You’ve seen this dress before. Maybe on a Fiesta Barbie doll, or in a cheap forgotten movie. It is lace and embroidered flowers and an elastic neckline that slides up and down tanned shoulders. Plot shorthand for “she’s at a hacienda.” The dress was in my periphery for a lifetime before I searched for it, before I found and bought and wore it like an explanation.
I needed the fiesta dress as much as someone on a train to Berlin needs a dirndl, but in the first few months after arriving in Tucson, I was obsessed. I had to have one. I mixed and matched keywords in eBay and Etsy trying to find it: White, lace, fiesta, dress, flowers, vintage, Mexico. I scanned boutiques in the Catalina Foothills, but their idea of Western wear had a distinctly Nashville twang. Belt buckles the size of a newborn’s head, Bedazzled jeans blessing each butt cheek with the cross of our lord and savior, Jesus Christ.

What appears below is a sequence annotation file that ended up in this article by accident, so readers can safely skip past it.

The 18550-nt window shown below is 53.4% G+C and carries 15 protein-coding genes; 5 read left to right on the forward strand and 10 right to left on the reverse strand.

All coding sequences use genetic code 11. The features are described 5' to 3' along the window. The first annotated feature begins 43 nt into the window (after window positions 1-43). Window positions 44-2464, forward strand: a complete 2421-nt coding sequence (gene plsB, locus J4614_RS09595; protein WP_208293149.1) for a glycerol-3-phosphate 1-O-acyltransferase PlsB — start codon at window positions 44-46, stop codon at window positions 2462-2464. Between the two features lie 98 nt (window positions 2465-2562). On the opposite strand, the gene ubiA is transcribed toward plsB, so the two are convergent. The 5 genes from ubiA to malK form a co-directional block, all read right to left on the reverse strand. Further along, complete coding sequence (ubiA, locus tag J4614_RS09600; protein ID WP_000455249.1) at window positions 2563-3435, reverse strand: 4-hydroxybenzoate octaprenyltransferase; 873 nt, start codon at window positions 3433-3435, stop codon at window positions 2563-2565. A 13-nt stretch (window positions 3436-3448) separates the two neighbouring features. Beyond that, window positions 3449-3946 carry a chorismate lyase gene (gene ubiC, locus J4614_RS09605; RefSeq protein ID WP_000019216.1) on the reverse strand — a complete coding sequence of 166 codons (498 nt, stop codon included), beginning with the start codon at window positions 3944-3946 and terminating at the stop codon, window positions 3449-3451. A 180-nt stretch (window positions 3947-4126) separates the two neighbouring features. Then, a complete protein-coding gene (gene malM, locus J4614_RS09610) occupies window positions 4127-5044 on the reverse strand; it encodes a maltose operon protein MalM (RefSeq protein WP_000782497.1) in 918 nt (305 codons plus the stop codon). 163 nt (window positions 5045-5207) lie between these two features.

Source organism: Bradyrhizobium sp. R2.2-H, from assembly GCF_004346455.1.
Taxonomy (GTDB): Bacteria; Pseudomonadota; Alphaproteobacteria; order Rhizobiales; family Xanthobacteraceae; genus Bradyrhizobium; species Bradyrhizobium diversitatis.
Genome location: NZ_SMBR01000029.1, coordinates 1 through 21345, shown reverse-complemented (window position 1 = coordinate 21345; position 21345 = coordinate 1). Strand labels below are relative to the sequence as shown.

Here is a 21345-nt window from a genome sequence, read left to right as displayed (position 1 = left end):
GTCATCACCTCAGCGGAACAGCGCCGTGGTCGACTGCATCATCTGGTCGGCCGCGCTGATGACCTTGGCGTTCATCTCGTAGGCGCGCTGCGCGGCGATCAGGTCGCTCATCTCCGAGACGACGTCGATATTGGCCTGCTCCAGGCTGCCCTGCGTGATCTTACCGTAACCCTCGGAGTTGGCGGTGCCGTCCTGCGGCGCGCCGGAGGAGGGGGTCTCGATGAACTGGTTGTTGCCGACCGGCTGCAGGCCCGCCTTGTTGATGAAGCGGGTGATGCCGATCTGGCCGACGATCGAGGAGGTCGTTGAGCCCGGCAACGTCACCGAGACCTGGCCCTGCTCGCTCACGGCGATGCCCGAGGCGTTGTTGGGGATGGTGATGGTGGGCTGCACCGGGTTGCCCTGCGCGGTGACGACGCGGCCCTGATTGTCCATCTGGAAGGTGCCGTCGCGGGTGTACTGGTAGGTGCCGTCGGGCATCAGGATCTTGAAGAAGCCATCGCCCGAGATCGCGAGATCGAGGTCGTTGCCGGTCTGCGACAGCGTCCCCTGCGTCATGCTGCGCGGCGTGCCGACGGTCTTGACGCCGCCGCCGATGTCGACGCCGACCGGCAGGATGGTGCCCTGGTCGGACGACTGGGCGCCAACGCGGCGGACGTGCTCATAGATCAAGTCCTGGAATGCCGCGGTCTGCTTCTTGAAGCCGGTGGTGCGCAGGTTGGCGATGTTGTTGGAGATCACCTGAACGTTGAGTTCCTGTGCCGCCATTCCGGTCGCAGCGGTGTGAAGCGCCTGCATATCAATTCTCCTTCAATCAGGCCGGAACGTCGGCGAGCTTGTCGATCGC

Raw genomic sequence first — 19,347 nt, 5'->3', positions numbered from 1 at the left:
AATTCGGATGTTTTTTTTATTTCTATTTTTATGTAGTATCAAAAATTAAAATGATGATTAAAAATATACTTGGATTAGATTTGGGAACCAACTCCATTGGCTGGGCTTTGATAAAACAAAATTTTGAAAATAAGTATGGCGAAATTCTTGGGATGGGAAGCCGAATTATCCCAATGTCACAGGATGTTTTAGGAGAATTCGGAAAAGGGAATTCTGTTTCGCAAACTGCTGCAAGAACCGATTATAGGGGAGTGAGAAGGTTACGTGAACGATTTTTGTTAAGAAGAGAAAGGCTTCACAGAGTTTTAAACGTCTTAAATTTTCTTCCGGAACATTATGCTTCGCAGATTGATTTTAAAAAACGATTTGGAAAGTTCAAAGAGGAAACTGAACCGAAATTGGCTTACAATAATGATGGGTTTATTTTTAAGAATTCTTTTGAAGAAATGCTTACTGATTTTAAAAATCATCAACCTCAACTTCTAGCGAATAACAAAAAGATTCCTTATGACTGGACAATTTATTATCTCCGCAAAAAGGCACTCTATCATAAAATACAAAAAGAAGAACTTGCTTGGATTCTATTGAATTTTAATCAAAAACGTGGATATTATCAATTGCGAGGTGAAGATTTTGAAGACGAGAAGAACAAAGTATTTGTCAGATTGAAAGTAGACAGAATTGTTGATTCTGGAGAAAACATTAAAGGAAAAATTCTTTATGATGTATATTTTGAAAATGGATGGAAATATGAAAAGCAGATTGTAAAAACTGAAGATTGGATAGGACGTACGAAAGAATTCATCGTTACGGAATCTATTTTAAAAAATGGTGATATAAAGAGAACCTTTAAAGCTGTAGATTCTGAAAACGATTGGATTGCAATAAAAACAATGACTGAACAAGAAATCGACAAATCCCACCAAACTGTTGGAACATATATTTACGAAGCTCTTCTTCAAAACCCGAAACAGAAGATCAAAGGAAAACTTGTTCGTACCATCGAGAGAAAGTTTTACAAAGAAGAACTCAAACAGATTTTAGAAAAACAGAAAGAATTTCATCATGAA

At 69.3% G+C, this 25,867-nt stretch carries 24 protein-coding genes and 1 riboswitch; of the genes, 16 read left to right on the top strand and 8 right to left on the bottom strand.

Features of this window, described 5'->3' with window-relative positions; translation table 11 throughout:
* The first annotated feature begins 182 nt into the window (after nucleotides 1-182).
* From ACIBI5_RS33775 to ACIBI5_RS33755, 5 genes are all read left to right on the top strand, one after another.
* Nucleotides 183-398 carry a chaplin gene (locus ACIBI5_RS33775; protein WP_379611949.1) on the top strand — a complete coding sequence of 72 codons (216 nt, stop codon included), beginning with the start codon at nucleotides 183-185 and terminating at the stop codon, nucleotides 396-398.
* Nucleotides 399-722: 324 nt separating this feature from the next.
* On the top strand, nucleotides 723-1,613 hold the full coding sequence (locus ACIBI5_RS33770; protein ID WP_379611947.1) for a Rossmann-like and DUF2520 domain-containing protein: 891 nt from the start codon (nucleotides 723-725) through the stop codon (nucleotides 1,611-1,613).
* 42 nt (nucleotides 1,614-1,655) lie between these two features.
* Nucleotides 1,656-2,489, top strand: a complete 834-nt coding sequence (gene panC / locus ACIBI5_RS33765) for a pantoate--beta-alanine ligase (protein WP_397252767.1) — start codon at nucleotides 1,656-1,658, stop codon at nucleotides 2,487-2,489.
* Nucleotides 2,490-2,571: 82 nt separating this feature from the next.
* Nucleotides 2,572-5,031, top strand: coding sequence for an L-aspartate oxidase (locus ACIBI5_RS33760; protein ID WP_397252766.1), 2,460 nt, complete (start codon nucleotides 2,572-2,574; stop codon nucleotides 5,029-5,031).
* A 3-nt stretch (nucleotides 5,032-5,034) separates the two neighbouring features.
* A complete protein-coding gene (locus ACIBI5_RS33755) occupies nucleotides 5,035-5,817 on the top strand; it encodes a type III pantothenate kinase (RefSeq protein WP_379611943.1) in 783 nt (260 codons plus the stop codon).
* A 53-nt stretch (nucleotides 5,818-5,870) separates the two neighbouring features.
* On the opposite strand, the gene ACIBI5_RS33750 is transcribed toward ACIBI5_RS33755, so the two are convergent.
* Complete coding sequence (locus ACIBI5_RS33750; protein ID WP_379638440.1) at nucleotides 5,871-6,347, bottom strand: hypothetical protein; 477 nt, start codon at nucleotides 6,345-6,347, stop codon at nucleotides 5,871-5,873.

Someone in this city’s got to have it, I lamented to anyone who would listen (chiefly my husband, Matt).
“Why’s it so important?” he wanted to know. I ignored him the way I ignore every question I can’t answer until two years later when I’m safe and oh-so-wise from my high-and-mighty keyboard. I needed that dress because I needed a costume. I had no other clue on what to do with myself.
I have been trying to have a conversation.
I have been trying to construct a narrative.